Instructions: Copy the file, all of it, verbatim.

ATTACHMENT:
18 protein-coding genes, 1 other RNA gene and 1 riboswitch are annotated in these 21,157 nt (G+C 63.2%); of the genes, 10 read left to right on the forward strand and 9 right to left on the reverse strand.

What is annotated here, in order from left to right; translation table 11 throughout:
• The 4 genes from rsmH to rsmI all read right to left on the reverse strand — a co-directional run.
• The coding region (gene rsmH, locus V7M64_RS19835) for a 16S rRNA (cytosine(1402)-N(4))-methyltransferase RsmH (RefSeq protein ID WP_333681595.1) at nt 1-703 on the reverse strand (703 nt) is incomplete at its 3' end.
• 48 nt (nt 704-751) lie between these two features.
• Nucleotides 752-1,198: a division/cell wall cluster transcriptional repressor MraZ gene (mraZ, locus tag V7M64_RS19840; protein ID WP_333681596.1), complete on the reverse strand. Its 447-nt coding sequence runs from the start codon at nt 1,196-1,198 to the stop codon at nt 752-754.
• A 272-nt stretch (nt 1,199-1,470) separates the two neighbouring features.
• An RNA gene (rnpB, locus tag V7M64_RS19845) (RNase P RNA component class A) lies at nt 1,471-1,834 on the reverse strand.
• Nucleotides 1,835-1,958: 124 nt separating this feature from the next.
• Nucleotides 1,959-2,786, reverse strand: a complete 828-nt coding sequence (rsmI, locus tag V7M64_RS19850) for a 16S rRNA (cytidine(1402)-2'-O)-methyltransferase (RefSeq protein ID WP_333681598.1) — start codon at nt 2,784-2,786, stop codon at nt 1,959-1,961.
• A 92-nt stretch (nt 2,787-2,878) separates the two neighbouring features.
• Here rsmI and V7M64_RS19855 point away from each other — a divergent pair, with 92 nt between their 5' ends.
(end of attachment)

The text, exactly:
18 protein-coding genes, 1 other RNA gene and 1 riboswitch are annotated in these 21,157 nt (G+C 63.2%); of the genes, 10 read left to right on the forward strand and 9 right to left on the reverse strand.

What is annotated here, in order from left to right; translation table 11 throughout:
• The 4 genes from rsmH to rsmI all read right to left on the reverse strand — a co-directional run.
• The coding region (gene rsmH, locus V7M64_RS19835) for a 16S rRNA (cytosine(1402)-N(4))-methyltransferase RsmH (RefSeq protein ID WP_333681595.1) at nt 1-703 on the reverse strand (703 nt) is incomplete at its 3' end.
• 48 nt (nt 704-751) lie between these two features.
• Nucleotides 752-1,198: a division/cell wall cluster transcriptional repressor MraZ gene (mraZ, locus tag V7M64_RS19840; protein ID WP_333681596.1), complete on the reverse strand. Its 447-nt coding sequence runs from the start codon at nt 1,196-1,198 to the stop codon at nt 752-754.
• A 272-nt stretch (nt 1,199-1,470) separates the two neighbouring features.
• An RNA gene (rnpB, locus tag V7M64_RS19845) (RNase P RNA component class A) lies at nt 1,471-1,834 on the reverse strand.
• Nucleotides 1,835-1,958: 124 nt separating this feature from the next.
• Nucleotides 1,959-2,786, reverse strand: a complete 828-nt coding sequence (rsmI, locus tag V7M64_RS19850) for a 16S rRNA (cytidine(1402)-2'-O)-methyltransferase (RefSeq protein ID WP_333681598.1) — start codon at nt 2,784-2,786, stop codon at nt 1,959-1,961.
• A 92-nt stretch (nt 2,787-2,878) separates the two neighbouring features.
• Here rsmI and V7M64_RS19855 point away from each other — a divergent pair, with 92 nt between their 5' ends.